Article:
Christy Moore, Botanic Gardens, Belfast

June 5, 2024

Behold, the great presence of Christy Moore in Botanic Gardens, Belfast. The stage is draped in black and he’s up there with his guitar for the best part of two hours. You know most of the songs as this 79-year-old tilts from rage and sorrow to sweetness and levity. He sings of a nation’s difficult progress. He notes the villains and the victims. He’ll make you cry and there are moments in the crowd when friends embrace each other and the hurt passes through them.

Christy Moore in Belfast, 2024. By Stuart Bailie

He sings ‘They Never Came Home’, remembering the 48 young people who died in the Stardust nightclub fire in 1981. The lyrics provoked a legal action and the song’s removal from his Ordinary Man album. But Christy and the families were vindicated this year when Dublin’s Coroner’s Court declared that it was “unlawful killing”. So, the song is revived and he sings about the fire and the chained-up escape exits, with no hesitation or apology. One of the dead was Jim Millar from Twinbrook and the singer makes the local connection and praises Jim’s relatives for their justice mission.

He touches you when he sings of the exiles in Chicago, dreaming of the hills of Donegal. He locates the tender heart of the Richard Thompson story in ‘Beeswing’. It’s a delight to recall the inspiring role of Jack Charlton and the Euro ’88 adventures – a time when Ireland was kicking off the remnants of a cultural cringe and Joxer had the best holiday of his life. Likewise, ‘Lisdoonvarna’ causes major joy, a memory of the formative festival in Clare and the blossoming of the island’s music capacity.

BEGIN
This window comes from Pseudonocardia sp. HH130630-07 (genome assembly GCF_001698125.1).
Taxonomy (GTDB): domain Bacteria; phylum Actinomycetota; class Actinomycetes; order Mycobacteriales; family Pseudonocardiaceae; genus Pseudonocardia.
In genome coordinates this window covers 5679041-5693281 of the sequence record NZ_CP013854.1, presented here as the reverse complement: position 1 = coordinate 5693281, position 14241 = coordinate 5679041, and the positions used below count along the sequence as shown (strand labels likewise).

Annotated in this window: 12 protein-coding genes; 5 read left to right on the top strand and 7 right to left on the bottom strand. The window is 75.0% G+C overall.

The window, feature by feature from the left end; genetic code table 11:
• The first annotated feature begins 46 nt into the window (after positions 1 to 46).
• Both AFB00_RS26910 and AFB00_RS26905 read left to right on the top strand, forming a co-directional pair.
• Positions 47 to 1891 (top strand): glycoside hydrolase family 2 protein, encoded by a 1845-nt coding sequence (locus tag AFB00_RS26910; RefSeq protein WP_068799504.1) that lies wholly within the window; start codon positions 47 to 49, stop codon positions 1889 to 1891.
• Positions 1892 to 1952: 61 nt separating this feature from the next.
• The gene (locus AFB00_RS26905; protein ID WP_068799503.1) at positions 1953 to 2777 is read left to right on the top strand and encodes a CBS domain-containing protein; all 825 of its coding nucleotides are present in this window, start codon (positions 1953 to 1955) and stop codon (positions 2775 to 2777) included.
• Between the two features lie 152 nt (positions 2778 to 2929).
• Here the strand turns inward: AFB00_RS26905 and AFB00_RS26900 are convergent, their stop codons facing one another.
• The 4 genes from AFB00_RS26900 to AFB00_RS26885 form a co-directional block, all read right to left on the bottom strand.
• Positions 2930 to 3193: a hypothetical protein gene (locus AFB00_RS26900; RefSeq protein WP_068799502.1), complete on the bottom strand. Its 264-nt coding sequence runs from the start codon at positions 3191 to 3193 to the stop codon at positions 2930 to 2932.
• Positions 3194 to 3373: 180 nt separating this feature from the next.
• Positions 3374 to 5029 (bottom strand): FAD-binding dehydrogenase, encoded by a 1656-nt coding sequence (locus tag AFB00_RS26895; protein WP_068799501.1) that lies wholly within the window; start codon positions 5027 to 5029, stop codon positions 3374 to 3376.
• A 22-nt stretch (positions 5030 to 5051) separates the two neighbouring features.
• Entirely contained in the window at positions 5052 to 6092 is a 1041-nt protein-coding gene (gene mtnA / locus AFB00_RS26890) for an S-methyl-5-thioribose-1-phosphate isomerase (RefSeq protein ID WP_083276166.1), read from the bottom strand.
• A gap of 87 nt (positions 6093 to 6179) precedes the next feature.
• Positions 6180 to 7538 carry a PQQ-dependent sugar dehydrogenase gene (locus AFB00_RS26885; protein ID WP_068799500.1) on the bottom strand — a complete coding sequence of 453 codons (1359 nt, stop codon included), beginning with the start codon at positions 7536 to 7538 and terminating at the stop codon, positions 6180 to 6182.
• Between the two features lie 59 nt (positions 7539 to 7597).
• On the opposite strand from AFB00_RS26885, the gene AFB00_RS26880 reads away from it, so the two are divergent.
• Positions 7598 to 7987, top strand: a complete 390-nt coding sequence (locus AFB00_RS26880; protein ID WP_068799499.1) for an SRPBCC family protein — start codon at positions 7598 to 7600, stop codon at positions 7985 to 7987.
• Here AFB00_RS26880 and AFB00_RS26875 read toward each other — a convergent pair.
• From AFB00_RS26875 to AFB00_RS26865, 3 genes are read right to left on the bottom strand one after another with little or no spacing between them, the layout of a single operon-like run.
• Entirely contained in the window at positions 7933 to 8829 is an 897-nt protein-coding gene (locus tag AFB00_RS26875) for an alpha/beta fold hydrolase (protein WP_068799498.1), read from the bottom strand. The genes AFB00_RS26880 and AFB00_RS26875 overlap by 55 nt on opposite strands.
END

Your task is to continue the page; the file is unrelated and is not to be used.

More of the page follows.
Christy Moore in Belfast, 2024. By Stuart Bailie

But Christy is not merely a nostalgia act. He sings ‘Palestine’ by Jim Page. The words are unequivocal: “What can you do, when they demolish your home?” he asks, “and your olive trees, all buried and gone?” A flag is raised out of the audience and the keffiyehs are unwrapped in solidarity. He continues: “They talk about peace, like it’s a moral obligation, but you’ll never have peace under occupation.”

He played Belfast 50 years ago with Planxty, when he sang the Mickey MacConnell song, ‘Only Our Rivers’. It was the start of a relationship with struggle in the north, with Bloody Sunday, internment and the hunger strikes. Tonight, that finds expression in ‘No Time for Love’, ‘Back Home in Derry’, ‘The Time Has Come’ and ‘The Boy from Tamlaghduff’.

Christy Moore in Belfast, 2024. By Stuart Bailie

These are still raw memories and mostly the music is received quietly and sadly. But a feverish young man at the front show keeps shouting “Up the ’RA” between songs, and Christy isn’t keen. He jokes and deflects and asks the boy’s companions to box his ears. The message is received, quiet follows and the singer resumes his authority. “Never mind blowing kisses at me,” he tells him. “I know you’re a bollix.”

There is another viewpoint in the song ‘Lyra McKee’ by James Cramer, which questions the work of dissident republicans. This leads into the ceasefire confession, ‘North and South of the River’. Rather than fury and fixed points, there is nuance along the borderline:

Can we stop playing these old tattoos,
Darling I don’t have the answer.
I want to meet you where you are,
I don’t need you to surrender.
There is no feeling so alone
As when the one you’re hurting is your own.”

Christy Moore in Belfast, 2024. By Stuart Bailie

Other songs in his set are more intensely received but this is one of the most important. Christy walks us through awful commemorations and wrongs that need fixing. He provides conscience and empathy. As with the American songwriter Woody Guthrie, he has made injustice a matter of record. Surely Christy feels the massive love when he leaves Belfast with ‘Sonny’. Such an artist. Will his likes be seen again? Unlikely.

Stuart Bailie

Christy Moore, Botanic Gardens, Belfast, 02.06.24



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